As the following pieces were written and performed at an early period of my life, under the above impressions, I feel it a kind of duty (imploring pardon for the unavoidable egotism to which it leads), not to send them afresh into the world in this collection, without prefixing to them a candid declaration of my altered view. In so doing, I am fully aware that I equally subject myself to the opposite censures of two different classes of readers, one of which will think that the best evidence of my sincerity would have been the suppression of the tragedies themselves, while the other will reprobate the change of sentiment which gives birth to the qualify
I should, perhaps, have been inclined to adopt the first of these two opinions, had it not occurred to me that the suppression would be thought disingenuous; and had I not been also desirous of grounding on the publication, though in a very cursory manner, my sentiments on the general tendency of the drama; for it appeared but fair and candid to include in this view my own compositions; and thus, in some measure, though without adverting to them, to involve myself in the general object of my own animadversions.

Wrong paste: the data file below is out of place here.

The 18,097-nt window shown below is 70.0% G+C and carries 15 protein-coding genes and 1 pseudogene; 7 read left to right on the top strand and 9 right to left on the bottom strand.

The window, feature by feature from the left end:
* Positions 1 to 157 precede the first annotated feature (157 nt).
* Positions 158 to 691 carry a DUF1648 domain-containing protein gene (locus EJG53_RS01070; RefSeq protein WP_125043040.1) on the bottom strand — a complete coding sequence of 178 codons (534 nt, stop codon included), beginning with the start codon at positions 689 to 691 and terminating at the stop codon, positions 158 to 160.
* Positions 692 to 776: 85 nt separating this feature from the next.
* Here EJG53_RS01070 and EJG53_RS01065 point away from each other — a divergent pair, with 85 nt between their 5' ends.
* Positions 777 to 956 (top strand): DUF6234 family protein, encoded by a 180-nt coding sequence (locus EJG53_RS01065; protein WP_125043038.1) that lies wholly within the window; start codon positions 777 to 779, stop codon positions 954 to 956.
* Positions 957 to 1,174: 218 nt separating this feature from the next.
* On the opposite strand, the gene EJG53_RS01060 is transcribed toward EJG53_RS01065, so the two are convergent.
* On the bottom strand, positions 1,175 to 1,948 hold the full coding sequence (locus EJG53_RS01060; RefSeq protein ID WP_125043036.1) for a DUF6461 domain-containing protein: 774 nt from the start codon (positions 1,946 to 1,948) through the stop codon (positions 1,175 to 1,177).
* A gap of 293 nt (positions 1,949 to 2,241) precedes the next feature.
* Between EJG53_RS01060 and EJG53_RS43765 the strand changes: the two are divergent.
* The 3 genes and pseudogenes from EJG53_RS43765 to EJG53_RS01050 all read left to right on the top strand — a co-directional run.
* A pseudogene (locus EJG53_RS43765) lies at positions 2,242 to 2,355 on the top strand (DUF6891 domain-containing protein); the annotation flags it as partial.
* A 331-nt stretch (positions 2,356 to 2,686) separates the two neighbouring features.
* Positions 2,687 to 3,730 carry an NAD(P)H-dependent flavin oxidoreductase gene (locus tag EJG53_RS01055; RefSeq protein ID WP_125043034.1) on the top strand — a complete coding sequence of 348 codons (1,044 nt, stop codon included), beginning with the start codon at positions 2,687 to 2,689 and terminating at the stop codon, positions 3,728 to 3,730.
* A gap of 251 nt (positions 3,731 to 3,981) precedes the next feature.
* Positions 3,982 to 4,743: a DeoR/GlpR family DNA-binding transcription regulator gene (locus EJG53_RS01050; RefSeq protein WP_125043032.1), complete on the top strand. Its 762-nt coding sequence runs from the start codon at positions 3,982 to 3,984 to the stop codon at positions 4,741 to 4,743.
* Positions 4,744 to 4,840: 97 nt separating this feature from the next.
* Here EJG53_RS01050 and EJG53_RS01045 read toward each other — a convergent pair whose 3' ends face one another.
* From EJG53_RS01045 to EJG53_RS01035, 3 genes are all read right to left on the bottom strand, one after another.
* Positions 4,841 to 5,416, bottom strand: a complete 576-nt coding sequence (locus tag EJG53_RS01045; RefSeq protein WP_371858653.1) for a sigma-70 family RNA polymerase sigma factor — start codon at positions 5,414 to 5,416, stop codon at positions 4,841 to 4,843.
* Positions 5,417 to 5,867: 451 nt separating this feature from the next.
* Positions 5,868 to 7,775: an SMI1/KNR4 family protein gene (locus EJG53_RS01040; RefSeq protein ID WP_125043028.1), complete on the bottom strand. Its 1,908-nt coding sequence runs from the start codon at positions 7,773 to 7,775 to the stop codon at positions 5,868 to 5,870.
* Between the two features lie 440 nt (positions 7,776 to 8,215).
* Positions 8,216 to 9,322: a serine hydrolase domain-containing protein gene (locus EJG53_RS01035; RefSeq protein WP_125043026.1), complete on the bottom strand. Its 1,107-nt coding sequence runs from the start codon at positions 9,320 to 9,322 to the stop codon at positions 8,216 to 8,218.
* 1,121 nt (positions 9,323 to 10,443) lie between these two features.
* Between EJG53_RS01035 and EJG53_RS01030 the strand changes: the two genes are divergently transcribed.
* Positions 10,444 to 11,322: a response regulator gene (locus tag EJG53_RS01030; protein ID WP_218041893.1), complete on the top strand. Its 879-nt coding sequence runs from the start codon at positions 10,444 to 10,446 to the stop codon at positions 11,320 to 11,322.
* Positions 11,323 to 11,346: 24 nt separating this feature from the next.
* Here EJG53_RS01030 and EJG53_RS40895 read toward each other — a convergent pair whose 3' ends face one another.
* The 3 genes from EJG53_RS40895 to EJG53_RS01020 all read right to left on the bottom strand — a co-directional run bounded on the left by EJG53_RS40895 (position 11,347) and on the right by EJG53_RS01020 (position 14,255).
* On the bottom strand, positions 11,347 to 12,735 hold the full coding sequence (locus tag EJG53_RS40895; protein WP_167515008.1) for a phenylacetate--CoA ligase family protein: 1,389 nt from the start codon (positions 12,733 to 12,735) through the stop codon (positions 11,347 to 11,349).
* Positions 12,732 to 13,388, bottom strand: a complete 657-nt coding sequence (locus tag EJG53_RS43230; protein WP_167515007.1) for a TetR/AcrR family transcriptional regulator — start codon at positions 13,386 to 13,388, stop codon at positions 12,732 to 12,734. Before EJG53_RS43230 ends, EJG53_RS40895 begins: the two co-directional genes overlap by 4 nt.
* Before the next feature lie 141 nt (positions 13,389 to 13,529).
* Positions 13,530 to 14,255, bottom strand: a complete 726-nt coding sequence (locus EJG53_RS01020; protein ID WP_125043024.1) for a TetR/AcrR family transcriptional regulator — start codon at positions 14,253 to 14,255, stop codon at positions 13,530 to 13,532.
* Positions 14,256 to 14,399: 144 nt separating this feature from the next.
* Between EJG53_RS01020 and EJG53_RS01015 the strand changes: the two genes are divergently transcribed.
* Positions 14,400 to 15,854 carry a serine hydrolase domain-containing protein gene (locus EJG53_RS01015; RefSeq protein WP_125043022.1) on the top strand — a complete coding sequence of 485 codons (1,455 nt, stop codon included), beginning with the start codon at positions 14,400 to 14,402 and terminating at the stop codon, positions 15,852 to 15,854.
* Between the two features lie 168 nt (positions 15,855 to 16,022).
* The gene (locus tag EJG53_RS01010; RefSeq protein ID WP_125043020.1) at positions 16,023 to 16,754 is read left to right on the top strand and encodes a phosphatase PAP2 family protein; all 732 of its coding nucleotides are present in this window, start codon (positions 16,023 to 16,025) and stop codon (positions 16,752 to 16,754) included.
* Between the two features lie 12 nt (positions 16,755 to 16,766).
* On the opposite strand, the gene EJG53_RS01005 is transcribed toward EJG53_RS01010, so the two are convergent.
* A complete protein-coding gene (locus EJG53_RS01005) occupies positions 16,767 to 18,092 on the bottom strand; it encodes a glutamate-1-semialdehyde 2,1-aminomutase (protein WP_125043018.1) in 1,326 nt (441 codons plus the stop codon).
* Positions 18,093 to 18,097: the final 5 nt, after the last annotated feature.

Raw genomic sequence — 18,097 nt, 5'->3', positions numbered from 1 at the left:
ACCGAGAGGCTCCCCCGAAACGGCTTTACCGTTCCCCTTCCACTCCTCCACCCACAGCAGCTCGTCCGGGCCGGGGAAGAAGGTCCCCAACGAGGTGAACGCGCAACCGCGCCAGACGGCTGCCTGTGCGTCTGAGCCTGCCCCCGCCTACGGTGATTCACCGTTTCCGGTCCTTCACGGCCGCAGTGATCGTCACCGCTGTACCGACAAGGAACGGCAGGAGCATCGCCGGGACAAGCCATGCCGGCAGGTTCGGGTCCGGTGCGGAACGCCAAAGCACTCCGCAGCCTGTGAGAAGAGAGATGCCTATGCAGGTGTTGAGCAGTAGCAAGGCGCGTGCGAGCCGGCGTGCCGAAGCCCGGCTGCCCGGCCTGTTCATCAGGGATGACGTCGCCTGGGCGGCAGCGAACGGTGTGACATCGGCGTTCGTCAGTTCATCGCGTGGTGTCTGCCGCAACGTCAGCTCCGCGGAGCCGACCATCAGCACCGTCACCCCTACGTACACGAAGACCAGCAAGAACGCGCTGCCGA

I am not even now about to controvert the assertion of some of the ablest critics, that a well-written tragedy is, perhaps, one of the noblest efforts of the human mind—I am not even now about to deny, that of all public amusements, it is the most interesting, the most intellectual, and the most accommodated to the tastes and capacities of a rational being; nay, that it is almost the only one which has mind for its object; which has the combined advantage of addressing itself to the imagination, the judgment, and the heart; that it is the only public diversion which calls out the higher energies of the understanding in the composition, and awakens the most lively and natural feelings of the heart in the representation.
With all this decided superiority in point of mental pleasure which the stage possesses over every other species of public entertainment, it is not to be wondered at that its admirers and advocates, even the most respectable, should cherish a hope, that, under certain restrictions, and under an improved form, it might be made to contribute to instruction as well as to pleasure; and it is on this plausible ground that we have heard so many ingenious defences of this species of amusement.